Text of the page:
A stool test is a very effective, non-intrusive way you can identify any inflammation or pathogens present in your body as well as highlight any vitamin and mineral deficiencies which could be causing internal stress and therefore making your health issues worse.

I recommend the comprehensive test by Regenerus Labs.

8) Test your hormones

Every woman is different. So although we can usually make a relatively accurate assessment of your hormone status by reviewing your symptoms together, we can’t make an effective plan of action.

We need to understand exactly what is going on. That’s why hormone testing is so important.

I recommend you have your adrenal glands and your thyroid tested (THS, T4 and T3) to see how they’re holding up.

Visit your GP and they should be able to help you to make an appointment for testing.

10) Move your body

Our bodies were designed to move, yet we spend far too much time sitting at our desks, in front of the telly or in our cars.

All that sedentary time has a negative effect on our bodies as a whole. We’re more likely to gain weight, suffer from hormonal problems, suffer from anxiety and depression, develop cardiovascular disease, suffer from high blood pressure and experience a decrease in bone density.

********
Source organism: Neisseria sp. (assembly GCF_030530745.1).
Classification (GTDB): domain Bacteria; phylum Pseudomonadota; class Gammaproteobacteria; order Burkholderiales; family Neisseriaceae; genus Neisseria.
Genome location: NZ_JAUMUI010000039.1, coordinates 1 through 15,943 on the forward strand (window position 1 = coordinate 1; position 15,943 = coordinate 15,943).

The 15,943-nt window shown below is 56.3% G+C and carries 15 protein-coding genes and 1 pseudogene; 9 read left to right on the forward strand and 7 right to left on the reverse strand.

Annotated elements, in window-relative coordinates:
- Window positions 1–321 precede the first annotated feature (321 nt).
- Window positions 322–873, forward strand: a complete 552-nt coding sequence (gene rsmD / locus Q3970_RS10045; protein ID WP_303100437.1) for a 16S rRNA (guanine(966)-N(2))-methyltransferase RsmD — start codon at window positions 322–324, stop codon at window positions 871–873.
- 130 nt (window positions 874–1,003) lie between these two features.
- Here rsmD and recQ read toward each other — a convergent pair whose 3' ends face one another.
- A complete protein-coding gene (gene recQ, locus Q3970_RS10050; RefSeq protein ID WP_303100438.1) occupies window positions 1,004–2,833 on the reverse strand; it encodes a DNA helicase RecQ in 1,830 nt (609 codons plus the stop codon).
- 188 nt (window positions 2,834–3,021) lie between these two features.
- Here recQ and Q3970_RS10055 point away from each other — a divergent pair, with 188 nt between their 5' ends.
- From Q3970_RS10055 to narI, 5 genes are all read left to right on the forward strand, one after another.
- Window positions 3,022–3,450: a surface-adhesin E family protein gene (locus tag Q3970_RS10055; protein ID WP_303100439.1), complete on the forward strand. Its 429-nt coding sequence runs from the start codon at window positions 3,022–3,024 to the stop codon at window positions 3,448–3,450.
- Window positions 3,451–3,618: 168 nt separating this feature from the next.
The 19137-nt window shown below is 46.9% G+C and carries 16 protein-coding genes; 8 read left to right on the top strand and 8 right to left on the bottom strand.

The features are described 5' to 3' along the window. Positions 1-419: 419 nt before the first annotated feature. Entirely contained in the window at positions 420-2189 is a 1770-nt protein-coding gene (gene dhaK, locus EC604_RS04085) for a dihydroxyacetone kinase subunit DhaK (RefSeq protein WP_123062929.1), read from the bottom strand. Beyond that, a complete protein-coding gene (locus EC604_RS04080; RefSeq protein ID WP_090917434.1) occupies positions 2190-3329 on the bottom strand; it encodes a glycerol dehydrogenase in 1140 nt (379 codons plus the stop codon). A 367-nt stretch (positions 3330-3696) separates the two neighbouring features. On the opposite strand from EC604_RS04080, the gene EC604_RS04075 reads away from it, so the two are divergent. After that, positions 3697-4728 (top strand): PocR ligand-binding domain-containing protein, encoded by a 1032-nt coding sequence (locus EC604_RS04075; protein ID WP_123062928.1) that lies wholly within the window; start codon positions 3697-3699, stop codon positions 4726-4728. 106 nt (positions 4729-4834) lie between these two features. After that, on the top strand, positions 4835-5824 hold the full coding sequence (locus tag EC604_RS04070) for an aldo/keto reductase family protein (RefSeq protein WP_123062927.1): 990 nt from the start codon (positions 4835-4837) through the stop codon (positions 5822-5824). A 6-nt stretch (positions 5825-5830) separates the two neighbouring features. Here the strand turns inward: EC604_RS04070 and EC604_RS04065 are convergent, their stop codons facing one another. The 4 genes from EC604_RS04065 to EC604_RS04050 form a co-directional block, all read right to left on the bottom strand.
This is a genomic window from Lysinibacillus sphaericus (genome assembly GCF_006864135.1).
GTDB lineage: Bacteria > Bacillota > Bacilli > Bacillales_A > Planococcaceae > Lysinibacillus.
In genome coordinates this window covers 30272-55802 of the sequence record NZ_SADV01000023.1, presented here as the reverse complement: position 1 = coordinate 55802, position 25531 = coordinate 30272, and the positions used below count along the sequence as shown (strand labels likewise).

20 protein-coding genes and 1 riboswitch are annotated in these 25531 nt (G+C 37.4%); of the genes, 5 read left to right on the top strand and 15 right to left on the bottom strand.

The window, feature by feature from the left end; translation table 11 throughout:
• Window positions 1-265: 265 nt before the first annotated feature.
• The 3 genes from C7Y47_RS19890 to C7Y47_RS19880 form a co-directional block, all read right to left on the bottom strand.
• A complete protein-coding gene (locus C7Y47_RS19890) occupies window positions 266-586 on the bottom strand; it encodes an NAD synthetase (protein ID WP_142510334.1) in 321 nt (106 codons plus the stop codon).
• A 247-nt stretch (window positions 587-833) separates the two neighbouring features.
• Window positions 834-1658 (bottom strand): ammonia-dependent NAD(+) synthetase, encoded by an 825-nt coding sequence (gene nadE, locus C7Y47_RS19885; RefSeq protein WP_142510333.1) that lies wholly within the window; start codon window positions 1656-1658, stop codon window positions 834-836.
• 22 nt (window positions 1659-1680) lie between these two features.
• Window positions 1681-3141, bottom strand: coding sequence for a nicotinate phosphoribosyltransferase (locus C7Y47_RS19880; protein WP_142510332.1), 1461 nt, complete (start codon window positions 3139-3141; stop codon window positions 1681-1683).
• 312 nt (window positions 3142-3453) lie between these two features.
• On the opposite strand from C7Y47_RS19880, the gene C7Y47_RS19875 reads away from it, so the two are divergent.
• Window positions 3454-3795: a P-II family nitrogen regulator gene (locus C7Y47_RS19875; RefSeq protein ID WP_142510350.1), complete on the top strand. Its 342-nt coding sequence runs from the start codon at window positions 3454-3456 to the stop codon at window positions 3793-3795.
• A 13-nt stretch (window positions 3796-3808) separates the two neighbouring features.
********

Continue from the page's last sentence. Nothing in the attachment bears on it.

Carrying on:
So get moving!

  1. Add activity to your day. Walk to the shop instead of driving there. Take the stairs instead of the lift. Stand up to turn over the television instead of using the remote. Go for a walk with your friends instead of just going to a cafe for lunch.

  2. Enjoy a maximum of 30 minutes of high-intensity activity such as weight training three times a week. This is the type that gets your heart rate up and gets you sweating.

So as you can see, those aches and pains in your joints aren’t just a sign of getting old. They’re common menopause symptoms that are likely connected to the fluctuating levels of various hormones in your body, and you absolutely can do something about them.

Follow the tips I’ve included here and you could ease your joints and start feeling young again!

Which of these tips will you start doing today to ease your joint pain? Let me know in the comments section.